+t that you 
probably forgot to pass a hash or an array by reference.

=item 6 I<-condition> Set this to an expression to be I<eval>'d.  Debu
+gVars will
only be executed if the condition returns true.  Be careful with this.
+  If the 
expression variables are in single quotes, you'll need to be sure that
CGI::DebugVars actually has access to everything within the quotes.  O
pass everything in double quotes to ensure their interpolation prior t
+o be passed.

=item 7 I<-caller> Set this to true to print "caller" information in t
+he table.  This
is very handy when you have several calls to the debugging object and 
+need to know
which has created which table.  Caller information will be the package
+ the object
was called from, the filename, and the line number.


The I<-condition> key is probably one of the most useful.  Catching an
+ intermittant
bug can be very difficult.  Something like the following can be used:
 $debug->show( Somevar    => "\$somevar is not defined!",
               -condition => "! defined $somevar" );

This pops up an error message warning the that I<$somevar> is not defi
+ned.  Further,
because we're using I<-condition>, the message B<only> occurs when whe
+n I<$somevar>
is undefined.  Thus, we don't have mess around with clumsy statements 
+like the
following (roughly) equivalent statement:

 print "\$somevar is not defined" if ! defined $somevar;

You can enable or disable the debugging features with the following:

$debug->on;  # Sets debugging on if previously turned off;
$debug->off; # Sets debugging off

The I<-active> parameter may be set to 0 (zero) to disable debugging f
+or individual
$debug->show() calls.  However, setting I<-active> to 1 will not overr

=head2 Instantiating the Debugging Object

Typically, one instantiates a new debugging object with the following:

 my $debug = CGI::DebugVars->new;

Subsequent calls to $debug->table() will return a table with the appro
+priate data.  Then,
it's simply a matter of printing the data in an appropriate spot on yo
+ur Web page.

Alternatively, one can specify a filename to write the data to.  The f
+ollowing syntax
is used:

 my $debug = CGI::DebugVars->new( -file => $filename );

This will write the data in HTML format.  Have $filename be an HTML fi
+le and point a
second browser at it.  Run the main script, switch to the second brows
+er and hit

Occassionally, we find ourselves wondering exactly what subroutines ha
+ve been called and
the order they have been called in.  To handle that, use the -trace me
+thod when instantiating
the object.

 my $debug = CGI::DebugVars->new( -file  => $filename
                                  -trace => 1 );

Every call to the debug object (whether it returns a table or writes i
+t to a file) will have the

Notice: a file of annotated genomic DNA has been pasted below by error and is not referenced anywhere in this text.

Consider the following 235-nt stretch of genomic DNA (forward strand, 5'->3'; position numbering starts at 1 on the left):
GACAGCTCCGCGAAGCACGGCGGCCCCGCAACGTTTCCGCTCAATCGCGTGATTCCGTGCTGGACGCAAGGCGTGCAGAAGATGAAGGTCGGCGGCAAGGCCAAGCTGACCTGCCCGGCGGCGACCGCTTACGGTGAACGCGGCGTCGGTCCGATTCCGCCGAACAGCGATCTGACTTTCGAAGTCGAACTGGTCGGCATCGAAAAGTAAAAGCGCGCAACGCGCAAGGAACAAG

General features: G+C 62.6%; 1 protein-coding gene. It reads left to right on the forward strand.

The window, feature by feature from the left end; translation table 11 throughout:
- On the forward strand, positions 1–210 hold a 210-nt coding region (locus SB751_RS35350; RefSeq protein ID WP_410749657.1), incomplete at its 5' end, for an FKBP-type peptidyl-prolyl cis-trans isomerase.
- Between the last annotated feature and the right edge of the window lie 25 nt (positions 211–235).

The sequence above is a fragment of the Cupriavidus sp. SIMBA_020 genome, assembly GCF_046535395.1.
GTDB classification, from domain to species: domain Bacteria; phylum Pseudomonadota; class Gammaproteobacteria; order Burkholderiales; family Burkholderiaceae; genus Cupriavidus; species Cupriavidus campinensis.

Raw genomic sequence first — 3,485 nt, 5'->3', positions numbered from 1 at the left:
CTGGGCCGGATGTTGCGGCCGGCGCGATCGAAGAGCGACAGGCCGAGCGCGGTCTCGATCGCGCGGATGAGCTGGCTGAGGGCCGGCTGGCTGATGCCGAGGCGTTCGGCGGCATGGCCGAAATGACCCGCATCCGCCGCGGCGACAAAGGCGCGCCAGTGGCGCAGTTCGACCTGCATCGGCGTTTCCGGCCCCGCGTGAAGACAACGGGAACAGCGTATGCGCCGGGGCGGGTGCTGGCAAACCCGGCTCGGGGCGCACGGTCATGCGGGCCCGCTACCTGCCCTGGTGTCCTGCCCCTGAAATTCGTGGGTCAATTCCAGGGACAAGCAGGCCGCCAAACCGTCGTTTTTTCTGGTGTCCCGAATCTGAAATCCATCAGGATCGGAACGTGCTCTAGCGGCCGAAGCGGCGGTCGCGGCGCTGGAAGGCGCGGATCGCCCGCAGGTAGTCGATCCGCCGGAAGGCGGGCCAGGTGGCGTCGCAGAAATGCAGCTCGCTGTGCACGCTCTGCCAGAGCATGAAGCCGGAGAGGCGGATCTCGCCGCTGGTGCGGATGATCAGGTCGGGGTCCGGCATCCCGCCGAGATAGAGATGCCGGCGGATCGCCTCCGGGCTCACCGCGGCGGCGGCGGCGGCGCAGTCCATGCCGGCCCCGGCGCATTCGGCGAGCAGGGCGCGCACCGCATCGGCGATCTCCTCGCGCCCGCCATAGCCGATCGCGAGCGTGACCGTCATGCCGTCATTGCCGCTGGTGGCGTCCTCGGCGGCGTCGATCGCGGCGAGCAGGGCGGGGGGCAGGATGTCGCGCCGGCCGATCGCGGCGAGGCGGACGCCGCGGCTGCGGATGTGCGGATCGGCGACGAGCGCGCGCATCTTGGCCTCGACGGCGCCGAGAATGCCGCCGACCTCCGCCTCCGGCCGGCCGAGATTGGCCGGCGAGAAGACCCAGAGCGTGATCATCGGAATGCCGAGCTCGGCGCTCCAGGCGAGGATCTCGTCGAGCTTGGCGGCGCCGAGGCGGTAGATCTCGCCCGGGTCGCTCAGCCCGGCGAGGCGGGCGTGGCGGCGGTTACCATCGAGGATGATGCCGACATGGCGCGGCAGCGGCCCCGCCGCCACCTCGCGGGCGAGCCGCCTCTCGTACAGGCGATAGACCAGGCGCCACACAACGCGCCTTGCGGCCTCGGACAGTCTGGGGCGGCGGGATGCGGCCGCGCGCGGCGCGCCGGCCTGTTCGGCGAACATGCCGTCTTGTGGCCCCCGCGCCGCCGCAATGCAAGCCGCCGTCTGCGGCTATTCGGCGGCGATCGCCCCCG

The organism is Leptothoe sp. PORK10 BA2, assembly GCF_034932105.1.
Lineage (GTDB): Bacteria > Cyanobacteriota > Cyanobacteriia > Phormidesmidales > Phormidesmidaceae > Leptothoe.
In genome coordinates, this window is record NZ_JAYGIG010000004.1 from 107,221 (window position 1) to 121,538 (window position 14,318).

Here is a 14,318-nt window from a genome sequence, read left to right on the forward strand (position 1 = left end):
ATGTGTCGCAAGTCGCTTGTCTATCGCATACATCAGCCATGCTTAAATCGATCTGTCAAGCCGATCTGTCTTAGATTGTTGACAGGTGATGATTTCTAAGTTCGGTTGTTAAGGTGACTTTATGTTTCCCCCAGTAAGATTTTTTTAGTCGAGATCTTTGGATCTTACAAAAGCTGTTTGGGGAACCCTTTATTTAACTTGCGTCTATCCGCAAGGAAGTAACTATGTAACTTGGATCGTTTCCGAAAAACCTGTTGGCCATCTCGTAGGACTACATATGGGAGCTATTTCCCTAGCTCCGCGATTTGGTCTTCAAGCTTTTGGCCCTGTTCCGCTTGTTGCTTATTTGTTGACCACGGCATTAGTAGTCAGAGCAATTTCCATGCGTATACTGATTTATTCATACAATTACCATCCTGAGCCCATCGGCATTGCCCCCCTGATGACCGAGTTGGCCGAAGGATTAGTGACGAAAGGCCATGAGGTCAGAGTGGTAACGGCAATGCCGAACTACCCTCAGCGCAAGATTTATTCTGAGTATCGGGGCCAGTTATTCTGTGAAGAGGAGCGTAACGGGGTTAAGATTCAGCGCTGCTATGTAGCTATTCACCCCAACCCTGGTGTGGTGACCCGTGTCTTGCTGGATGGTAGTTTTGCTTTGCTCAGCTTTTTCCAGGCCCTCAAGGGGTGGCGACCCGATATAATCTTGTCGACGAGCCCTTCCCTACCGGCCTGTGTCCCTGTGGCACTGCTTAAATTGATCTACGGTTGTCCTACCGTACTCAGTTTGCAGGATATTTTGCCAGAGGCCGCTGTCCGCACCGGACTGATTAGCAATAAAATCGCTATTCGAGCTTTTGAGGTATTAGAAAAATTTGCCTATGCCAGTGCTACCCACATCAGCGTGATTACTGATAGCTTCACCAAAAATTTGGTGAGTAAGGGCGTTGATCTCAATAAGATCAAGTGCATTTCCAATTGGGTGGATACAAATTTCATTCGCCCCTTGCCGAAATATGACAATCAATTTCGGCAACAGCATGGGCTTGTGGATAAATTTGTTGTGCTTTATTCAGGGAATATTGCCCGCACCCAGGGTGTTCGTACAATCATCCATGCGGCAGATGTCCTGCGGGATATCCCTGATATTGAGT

first line of the table be a list of the subs that were called between
+ instantiation of the object
(or the last call to the object) and the current object call.  Try the
+ following code to get an
idea of how this works:

 use strict;
 use warnings;
 use CGI::DebugVars;

 my $q = CGI->new();
 my $write = CGI::DebugVars->new( -file  => 'debug_test.html',
                                  -trace => 1 );

 my $test = &sub_one;

 my $foo = 'foo test';
 my @bar = qw/ Bilbo Frodo Ovid /;

 $write->table( -header => 1,
                -active => 1,
                FOO     => $foo,
                TEST    => $test,
                BAR     => \@bar );

 my $sub_three = &sub_three;
 $test = &sub_one;

 $write->table( -header => 1,
                -active => 1,
                FOO     => $foo,
                TEST    => $test,
                BAR     => \@bar );
 sub sub_one   { "\&sub_one works "};
 sub sub_two   { "Someone order a sub?" };
 sub sub_three { "This is the third sub" };


Copyright (c) 2000 Curtis A. Poe.  All rights reserved.
This program is free software; you may redistribute it and/or modify i
+t under 
the same terms as Perl itself

=head1 AUTHOR

Curtis A. Poe <>
Address bug reports and comments to:  When sending bug
+ reports,
please provide the version of, the version of CGI::DebugVars, t
+he version 
of Perl, and the version of the operating system you are using.


 If you wish to examine the following:

 - bad HTTP-headers 
 - empty HTTP-body 
 - warnings and errors 
 - elapsed time 
 - cookies
 - All query parameters (CGI::DebugVars can examine all query paramete
                         but you must pass them individually or pass t
                         instantiated CGI object)

 you may want CGI::Debug by Jonas Liljegren <>

 Documentation for this module is at:

 Since I have not actually used the aforementioned module, I cannot at
+test to
 its performance, reliability, yada, yada, yada.


You might note in the "Synopsis" section that I had reserved values pa
+ssed first 
in the hash.  This is not necessary.  However, if you pass values inco
+rrectly (such
as passing a two item array instead of the reference, you may throw of
+f subsequent 
key/value pairs.  As such, actions such as "-border" that you specify 
+may become 
lost.  This is very difficult to debug unless you specify reserved key
+s first.

=head1 BUGS

10/20/2000 - Fixed bug that killed script if CGI::Pretty not installed
+.  Now outputs
warning as part of the variable list.

11/15/2000 - Fixed bug that was appending new data to table as opposed
+ to overwriting it.